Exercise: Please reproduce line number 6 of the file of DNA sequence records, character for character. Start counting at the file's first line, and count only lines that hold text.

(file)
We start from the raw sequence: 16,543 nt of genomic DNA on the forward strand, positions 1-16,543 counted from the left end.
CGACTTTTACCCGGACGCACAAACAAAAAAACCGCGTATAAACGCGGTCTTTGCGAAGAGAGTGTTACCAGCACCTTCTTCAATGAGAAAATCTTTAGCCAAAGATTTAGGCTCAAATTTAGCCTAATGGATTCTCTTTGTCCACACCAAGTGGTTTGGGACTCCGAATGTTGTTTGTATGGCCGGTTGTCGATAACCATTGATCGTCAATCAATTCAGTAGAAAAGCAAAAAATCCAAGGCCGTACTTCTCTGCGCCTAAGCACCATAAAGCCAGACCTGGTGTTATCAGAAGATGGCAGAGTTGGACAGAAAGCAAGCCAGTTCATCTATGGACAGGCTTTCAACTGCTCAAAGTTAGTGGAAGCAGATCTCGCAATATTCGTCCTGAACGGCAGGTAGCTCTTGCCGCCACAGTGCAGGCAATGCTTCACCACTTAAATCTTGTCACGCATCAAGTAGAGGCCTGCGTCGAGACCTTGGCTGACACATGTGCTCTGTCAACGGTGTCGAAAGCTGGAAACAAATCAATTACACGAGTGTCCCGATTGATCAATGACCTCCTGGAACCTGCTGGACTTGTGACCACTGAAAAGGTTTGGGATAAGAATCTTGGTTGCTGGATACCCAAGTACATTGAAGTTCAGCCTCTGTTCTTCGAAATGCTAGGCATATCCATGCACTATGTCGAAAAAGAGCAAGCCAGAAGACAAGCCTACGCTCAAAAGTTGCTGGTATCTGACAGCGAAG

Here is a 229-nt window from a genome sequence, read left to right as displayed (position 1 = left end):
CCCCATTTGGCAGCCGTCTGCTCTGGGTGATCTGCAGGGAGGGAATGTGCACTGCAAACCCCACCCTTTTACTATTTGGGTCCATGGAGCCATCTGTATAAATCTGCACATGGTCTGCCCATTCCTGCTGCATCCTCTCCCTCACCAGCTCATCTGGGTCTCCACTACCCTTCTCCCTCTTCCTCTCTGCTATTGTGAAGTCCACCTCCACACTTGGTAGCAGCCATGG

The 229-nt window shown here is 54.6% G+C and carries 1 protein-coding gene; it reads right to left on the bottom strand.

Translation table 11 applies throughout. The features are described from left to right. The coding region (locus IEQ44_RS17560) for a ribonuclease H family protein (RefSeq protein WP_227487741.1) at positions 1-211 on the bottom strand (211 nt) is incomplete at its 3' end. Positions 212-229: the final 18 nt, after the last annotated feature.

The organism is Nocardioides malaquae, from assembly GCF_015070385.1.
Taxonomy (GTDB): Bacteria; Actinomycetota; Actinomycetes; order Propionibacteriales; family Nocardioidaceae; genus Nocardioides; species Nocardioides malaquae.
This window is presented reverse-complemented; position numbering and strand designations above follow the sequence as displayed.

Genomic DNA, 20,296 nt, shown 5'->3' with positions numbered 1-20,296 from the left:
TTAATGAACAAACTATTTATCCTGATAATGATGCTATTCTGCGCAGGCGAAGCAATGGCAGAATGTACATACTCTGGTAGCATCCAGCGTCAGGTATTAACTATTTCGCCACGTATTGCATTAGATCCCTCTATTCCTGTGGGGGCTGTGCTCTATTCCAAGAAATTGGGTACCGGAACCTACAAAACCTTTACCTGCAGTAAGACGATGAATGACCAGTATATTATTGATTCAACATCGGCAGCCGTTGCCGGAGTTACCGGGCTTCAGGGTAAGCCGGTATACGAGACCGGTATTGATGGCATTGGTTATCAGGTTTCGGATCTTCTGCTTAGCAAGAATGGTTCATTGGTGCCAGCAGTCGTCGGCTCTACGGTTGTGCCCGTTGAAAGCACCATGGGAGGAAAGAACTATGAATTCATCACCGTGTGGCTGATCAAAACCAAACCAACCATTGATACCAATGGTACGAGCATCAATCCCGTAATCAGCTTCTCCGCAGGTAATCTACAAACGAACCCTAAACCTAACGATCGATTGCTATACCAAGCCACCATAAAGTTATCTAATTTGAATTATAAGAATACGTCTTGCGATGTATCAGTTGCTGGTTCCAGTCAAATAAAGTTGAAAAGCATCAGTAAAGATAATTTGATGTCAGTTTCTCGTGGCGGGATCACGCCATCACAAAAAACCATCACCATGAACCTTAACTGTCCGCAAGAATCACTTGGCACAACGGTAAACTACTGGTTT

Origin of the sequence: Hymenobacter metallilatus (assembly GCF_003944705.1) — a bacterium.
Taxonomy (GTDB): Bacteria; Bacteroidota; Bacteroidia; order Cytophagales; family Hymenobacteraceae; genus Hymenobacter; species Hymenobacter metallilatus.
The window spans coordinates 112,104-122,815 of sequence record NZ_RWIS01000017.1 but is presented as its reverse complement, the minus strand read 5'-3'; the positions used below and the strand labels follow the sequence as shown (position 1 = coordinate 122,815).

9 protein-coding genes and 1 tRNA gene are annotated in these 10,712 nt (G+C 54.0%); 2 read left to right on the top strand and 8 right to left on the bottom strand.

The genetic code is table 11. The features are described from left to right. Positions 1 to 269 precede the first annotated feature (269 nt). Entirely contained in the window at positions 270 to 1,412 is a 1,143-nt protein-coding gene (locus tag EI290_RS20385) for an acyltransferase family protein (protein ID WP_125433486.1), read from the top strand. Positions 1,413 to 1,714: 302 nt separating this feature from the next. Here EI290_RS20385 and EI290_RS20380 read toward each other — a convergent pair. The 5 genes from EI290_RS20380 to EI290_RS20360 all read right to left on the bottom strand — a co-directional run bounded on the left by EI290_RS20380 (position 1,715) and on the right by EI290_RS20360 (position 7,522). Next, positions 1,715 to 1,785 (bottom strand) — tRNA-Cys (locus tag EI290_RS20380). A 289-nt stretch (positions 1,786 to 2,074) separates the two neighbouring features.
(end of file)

Translation table 11 applies throughout. The features are described from left to right. The coding region (locus IEQ44_RS17560) for a ribonuclease H family protein (RefSeq protein WP_227487741.1) at positions 1-211 on the bottom strand (211 nt) is incomplete at its 3' end. Positions 212-229: the final 18 nt, after the last annotated feature.